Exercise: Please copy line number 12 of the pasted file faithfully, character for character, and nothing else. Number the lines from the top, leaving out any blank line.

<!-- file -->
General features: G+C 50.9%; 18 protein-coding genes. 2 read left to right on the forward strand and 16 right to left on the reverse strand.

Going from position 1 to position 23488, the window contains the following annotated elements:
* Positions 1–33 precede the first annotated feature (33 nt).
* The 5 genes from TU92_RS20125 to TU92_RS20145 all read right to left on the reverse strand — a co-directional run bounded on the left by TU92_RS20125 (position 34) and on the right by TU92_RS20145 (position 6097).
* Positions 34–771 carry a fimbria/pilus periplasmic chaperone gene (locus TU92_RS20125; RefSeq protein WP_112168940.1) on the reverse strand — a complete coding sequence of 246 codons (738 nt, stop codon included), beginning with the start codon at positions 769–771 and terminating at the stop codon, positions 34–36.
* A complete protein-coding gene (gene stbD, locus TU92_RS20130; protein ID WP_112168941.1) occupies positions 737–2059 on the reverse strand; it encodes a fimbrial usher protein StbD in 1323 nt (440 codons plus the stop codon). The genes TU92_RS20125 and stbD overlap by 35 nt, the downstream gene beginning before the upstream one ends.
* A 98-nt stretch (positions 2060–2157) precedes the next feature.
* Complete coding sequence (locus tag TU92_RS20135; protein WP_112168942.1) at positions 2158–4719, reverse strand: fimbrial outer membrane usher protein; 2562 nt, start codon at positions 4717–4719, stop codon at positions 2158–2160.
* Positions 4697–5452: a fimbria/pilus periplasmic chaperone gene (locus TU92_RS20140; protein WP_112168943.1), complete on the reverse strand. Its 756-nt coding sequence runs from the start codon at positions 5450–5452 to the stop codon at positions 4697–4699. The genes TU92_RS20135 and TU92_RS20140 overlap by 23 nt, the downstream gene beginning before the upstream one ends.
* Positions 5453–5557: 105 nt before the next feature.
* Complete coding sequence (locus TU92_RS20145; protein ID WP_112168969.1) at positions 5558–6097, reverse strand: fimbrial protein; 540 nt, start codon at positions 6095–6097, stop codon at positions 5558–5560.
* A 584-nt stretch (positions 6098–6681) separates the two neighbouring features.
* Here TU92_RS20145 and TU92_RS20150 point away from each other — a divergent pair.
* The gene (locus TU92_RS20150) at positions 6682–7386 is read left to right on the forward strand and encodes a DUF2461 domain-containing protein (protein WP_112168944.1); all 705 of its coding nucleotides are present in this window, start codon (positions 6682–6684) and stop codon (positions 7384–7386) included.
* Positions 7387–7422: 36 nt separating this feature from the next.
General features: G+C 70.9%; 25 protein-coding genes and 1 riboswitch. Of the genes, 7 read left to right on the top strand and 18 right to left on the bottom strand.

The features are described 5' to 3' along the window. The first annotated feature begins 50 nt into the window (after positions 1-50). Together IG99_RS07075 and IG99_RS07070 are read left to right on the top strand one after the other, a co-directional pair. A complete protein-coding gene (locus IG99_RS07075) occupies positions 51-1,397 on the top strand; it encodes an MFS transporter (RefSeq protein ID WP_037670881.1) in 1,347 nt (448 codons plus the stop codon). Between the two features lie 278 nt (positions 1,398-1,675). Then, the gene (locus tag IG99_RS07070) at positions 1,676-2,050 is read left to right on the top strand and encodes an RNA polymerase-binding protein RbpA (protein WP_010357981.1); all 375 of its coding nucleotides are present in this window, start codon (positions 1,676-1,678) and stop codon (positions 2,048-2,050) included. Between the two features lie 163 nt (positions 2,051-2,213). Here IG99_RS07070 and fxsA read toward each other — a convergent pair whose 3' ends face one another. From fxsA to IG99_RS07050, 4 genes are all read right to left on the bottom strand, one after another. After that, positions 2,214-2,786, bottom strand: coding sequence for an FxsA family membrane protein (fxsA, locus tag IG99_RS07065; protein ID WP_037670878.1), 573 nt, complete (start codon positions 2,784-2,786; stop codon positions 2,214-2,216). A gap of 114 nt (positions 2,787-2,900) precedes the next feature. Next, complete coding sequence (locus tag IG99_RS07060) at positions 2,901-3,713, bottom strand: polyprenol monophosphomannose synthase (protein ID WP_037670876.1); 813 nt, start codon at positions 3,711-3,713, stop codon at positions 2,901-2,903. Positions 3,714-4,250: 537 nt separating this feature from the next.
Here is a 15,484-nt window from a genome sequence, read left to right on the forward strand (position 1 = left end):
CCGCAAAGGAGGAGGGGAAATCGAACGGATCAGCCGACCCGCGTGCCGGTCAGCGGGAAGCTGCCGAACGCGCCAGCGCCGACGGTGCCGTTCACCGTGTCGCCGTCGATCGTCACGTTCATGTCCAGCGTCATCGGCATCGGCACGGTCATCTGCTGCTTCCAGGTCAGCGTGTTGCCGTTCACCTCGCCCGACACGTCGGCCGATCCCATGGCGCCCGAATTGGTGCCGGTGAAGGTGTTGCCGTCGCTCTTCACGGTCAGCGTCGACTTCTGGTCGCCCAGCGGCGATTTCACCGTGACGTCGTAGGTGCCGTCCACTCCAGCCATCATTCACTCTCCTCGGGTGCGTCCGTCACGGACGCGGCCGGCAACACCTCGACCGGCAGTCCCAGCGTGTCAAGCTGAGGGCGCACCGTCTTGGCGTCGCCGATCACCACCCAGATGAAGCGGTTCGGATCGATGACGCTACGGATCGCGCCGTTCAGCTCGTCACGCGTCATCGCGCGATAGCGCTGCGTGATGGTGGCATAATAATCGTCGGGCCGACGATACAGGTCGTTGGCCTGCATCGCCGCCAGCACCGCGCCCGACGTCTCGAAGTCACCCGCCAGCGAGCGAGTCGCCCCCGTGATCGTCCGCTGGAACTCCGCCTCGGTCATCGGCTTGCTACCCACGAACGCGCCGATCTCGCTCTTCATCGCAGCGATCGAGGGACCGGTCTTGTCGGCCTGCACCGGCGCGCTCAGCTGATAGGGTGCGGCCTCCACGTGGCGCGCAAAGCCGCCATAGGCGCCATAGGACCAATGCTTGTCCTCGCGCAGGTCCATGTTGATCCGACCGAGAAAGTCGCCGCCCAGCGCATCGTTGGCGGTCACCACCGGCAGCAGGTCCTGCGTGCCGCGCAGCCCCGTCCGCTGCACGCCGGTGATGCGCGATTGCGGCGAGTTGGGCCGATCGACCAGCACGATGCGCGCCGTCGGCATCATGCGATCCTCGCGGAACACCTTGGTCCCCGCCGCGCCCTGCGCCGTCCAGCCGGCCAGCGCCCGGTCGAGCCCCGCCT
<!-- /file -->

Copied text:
* A 584-nt stretch (positions 6098–6681) separates the two neighbouring features.